Fig. 3. Changes in some enzymes activity levels of Salmonella cells during A.G.E. treatment (12 mg ml-1). I. Esterase (C 4), II. Esterase lipase (C 8), III. Leucine arylamidase, IV. Naphtol-AS-BI-phosphohydrolase, V. alpha-glucosidase. VI. alpha-mannosidase. ( ). Control bacteria; ( ). Treated bacteria (inhibition phase); ( ) Treated bacteria (exponential phase).

These results showed that the different enzyme activities did not present the same biochemical changes, during the inhibition, as well as, during the exponential cell growth phase.

Garlic stress-associated morphological changes. Electron microscopic examination of stressed cells confirmed the heterogeneous nature of the cellular suspension when compared with nontreated exponential phase cells (Fig. 4 a).

Fig. 4. Effect of Aqueous garlic extract on the ultrastructure of Salmonella hadar as demonstrated by transmission electron microscopy. Cells from inhibition growth phase, and exponential growth phase were analyzed.

The general morphology and the ultrastructure of the cell envelope of untreated exponential phase cells (Figs. 4, a, b, c and d) are quite similar to those of Gram-negative rods in general. Figure 3 illustrates morphological changes in treated Salmonella inhibition phase cells. In these treated cells with AGE at 12 mg ml-1, the cytoplasm was disorganized and the inner and the outer membrane were separated, the integrity of the outer membrane, however was not maintained in some cases. We observed some rodlike projections that appeared on the surface of the OM. These projections seemed to involve the outer membrane of the cell wall.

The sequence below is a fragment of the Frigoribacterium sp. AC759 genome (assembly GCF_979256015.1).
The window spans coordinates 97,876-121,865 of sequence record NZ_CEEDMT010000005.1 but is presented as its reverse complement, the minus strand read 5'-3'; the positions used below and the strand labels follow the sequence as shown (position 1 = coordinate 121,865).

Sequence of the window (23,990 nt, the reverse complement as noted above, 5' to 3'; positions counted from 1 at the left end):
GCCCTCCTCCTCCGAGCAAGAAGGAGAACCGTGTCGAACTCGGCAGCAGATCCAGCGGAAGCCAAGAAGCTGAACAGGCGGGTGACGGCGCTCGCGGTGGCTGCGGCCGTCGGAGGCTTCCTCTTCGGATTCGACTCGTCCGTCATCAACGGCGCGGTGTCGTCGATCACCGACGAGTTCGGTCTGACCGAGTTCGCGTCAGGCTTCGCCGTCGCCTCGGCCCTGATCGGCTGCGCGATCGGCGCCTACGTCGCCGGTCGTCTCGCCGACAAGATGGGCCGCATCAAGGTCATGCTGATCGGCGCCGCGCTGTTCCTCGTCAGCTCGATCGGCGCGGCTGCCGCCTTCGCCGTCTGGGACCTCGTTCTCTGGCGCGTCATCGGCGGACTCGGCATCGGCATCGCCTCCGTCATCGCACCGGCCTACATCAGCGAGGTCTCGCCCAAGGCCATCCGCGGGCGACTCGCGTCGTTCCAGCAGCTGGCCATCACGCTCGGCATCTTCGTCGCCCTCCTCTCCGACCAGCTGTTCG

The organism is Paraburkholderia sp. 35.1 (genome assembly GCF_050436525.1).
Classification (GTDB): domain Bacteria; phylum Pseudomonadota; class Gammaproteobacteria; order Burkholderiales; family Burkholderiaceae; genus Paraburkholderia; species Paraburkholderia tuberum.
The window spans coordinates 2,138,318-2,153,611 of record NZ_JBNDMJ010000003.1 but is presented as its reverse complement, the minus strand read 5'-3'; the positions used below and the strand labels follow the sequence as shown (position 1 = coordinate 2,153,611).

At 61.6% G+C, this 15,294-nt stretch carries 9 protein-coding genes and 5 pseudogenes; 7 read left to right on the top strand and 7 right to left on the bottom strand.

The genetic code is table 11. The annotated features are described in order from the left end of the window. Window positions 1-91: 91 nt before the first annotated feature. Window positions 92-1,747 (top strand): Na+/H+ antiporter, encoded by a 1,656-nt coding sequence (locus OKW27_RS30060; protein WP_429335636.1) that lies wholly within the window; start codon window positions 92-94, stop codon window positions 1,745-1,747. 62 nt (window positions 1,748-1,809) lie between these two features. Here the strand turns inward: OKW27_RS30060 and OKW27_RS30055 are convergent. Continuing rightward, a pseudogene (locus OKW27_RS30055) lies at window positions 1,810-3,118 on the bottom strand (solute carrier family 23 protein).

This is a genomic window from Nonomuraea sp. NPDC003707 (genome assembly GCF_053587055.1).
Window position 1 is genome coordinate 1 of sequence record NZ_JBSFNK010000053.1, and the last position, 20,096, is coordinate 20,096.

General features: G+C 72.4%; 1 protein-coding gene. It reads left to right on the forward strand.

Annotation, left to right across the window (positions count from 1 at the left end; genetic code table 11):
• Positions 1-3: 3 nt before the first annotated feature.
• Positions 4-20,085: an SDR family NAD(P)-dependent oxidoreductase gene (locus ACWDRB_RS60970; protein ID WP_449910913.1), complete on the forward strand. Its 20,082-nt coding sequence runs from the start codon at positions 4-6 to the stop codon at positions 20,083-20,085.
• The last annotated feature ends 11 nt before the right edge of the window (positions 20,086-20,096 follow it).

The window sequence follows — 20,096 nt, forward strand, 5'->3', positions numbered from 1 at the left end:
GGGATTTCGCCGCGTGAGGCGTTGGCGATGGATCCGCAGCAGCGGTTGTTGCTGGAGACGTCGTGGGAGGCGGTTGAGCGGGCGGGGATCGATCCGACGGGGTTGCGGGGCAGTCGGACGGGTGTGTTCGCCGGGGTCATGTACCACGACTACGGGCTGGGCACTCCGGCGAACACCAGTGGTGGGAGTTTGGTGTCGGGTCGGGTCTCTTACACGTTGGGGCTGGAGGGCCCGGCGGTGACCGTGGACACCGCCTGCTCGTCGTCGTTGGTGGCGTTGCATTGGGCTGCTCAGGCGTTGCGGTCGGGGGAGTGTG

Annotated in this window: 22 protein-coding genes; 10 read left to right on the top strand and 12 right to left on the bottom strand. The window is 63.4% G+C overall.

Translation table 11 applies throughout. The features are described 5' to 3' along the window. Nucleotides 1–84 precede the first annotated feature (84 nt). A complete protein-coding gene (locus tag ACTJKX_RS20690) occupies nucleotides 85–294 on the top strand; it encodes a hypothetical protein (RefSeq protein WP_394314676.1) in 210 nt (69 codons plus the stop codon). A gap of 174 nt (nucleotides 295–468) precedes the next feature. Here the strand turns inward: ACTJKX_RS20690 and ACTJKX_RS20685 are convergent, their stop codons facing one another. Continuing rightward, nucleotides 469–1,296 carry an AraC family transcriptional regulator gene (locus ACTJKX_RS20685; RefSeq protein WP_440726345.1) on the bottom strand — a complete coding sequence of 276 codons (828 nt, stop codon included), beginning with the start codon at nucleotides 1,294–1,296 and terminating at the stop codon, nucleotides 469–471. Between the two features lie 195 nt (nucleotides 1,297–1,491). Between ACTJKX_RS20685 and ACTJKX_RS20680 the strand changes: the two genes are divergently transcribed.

These projections became more numerous and longer with increasing concentrations of AGE (Figs. 5 b and c) and they probably reflect the breakdown of the integrity of the cell envelope.

Fig. 5. Effect of aqueous garlic extract on the ultrastructure of Salmonella hadar as demonstrated by
Transmission electron microscopy. Treated cells from the resumed secondary logarithmic growth phase were analyzed by TEM.

The overall structure of the projections (Figs. 4 and 5) was that of a thin rod. Their diameter, length, number and the size was variable. Cross sections (Fig. 4) showed that the projections were cylindrical rather than cuts from longitudinal folds. There was no consistent internal structure visible in the projections, and in this respect, they resembled simple lipid micelles.

(a) control samples, from exponential growth phase;

(b,c,d) cells treated with garlic extract 12 mg/ml, from inhibition growth phase.

DISCUSSION